Treatments and drugs

By Mayo Clinic Staff

Standard treatment for Wilms' tumor is surgery and chemotherapy. The stage of the tumor and appearance of the cancer cells under a microscope help determine whether your child also needs radiation therapy. At this point, your doctor may tell you the tumor appears to be either favorable or unfavorable (anaplastic) — the histology of the tissue. Children whose tumors have a favorable histology have better survival rates. However, many children with unfavorable histology also have good outcomes.

Because this type of cancer is rare, your doctor may recommend that you seek treatment at a children's cancer center that has experience treating this type of cancer.

Surgery

Surgical removal of kidney tissue is called nephrectomy. The various types of nephrectomy include:

  • Simple nephrectomy. In this surgery, the surgeon removes the entire kidney. The remaining kidney can increase its capacity and take over the entire job of filtering the blood.
  • Partial nephrectomy. This involves removal of the tumor and part of the kidney tissue surrounding it. It's usually performed when the other kidney is damaged or has already been removed.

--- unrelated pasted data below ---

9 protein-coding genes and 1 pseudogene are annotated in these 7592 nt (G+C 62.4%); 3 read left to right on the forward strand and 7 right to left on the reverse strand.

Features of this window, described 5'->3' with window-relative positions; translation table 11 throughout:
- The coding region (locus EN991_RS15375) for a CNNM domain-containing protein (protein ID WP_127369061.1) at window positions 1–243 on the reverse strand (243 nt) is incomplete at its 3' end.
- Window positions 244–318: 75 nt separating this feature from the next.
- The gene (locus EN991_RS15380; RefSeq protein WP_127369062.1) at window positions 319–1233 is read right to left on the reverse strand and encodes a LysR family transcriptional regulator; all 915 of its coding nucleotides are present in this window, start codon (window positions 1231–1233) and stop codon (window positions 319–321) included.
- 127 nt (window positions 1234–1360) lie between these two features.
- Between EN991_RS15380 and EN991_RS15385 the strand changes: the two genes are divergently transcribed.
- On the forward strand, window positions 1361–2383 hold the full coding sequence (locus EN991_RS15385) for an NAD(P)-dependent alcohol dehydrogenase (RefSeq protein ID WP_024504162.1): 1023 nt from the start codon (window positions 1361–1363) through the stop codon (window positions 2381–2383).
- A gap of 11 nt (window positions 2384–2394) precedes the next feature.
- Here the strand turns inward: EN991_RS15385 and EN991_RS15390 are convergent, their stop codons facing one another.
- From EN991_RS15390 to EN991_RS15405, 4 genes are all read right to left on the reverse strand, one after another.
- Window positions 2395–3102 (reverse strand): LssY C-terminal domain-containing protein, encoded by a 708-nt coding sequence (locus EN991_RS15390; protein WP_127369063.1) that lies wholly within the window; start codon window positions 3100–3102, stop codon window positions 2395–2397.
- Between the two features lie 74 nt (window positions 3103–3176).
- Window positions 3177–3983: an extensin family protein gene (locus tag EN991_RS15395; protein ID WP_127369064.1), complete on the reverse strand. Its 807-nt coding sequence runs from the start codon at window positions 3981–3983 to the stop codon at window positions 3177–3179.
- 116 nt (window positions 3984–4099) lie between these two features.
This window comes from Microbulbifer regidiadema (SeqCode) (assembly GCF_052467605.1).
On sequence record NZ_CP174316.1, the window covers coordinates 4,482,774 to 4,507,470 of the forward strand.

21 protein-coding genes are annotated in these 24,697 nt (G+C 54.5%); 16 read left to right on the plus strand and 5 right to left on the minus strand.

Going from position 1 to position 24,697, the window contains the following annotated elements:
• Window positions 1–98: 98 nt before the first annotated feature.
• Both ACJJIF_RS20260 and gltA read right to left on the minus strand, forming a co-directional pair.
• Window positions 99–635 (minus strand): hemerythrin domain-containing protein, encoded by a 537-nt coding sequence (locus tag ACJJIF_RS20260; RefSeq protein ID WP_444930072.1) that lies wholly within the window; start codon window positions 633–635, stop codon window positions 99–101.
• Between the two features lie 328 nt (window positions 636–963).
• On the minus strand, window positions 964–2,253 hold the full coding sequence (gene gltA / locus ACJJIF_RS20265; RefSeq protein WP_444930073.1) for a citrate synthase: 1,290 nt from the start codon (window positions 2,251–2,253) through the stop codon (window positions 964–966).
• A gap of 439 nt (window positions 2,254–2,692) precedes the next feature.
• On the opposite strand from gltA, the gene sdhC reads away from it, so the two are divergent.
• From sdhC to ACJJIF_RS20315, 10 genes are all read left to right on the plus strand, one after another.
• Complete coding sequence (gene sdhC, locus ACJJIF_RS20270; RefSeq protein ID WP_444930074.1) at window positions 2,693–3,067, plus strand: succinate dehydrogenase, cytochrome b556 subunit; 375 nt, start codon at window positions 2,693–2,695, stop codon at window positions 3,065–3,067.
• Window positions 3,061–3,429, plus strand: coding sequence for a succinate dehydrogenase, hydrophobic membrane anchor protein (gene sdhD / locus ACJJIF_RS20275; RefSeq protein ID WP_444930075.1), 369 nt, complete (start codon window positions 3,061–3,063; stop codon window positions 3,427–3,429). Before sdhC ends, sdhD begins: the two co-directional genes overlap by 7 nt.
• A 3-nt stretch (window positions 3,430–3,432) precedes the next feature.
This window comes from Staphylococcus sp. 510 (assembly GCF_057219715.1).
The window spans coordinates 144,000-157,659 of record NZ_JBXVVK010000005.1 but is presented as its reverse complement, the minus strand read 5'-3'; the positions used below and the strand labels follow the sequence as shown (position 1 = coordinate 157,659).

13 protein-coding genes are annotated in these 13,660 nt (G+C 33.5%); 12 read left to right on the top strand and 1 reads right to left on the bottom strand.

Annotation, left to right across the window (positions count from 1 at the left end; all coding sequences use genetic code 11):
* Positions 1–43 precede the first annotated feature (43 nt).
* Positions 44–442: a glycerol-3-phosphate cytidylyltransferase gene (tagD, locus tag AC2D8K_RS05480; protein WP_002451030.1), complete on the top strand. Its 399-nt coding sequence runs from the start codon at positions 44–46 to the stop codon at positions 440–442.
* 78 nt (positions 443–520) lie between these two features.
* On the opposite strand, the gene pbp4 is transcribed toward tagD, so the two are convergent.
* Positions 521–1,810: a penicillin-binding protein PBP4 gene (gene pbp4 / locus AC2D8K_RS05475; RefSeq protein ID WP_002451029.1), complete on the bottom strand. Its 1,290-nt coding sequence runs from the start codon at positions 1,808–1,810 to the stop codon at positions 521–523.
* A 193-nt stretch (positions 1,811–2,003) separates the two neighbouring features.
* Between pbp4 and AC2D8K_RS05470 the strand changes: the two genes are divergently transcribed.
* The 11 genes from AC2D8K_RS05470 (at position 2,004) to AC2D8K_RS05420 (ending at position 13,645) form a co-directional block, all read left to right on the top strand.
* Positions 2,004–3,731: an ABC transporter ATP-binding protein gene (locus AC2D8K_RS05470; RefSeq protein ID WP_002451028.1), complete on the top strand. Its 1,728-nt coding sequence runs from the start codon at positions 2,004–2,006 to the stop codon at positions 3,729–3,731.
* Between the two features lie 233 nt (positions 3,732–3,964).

• Radical nephrectomy. In this type of surgery, doctors remove the kidney and surrounding tissues, including the ureter and adrenal gland. Neighboring lymph nodes also may be removed.

At surgery, your child's doctor may examine both kidneys and the abdominal cavity for evidence of cancer. Samples from the kidney, lymph nodes and any tissues that appear abnormal are removed and examined by microscope to identify cancer cells.

If both kidneys need to be removed, your child will need dialysis until he or she is healthy enough for a transplant.

A doctor specializing in pathology examines your child's tumor cells under a microscope and looks for features that indicate whether the cancer is aggressive or is susceptible to chemotherapy.

Chemotherapy

Chemotherapy uses medication to kill cancer cells throughout the body. This treatment affects rapidly dividing cells; thus, normal cells with fast turnover — such as hair follicles, cells in the gastrointestinal tract and bone marrow, the tissue at the core of bone that manufactures blood cells — are affected as well as cancer cells. As a result, these medications can have the side effects of nausea, vomiting, loss of appetite, hair loss and low white blood cell counts. Most side effects will improve after the drug is stopped, and some may lessen during therapy. Ask your child's doctor what side effects may occur during treatment, and if there are any potential long-term complications.

At high doses, chemotherapy can destroy bone marrow cells. Although it's not usually standard treatment, if your child is to undergo high-dose chemotherapy, your child's doctor may suggest that marrow cells be removed in advance and frozen. After chemotherapy, the marrow will be returned through an intravenous line, a procedure called autologous bone marrow reinfusion.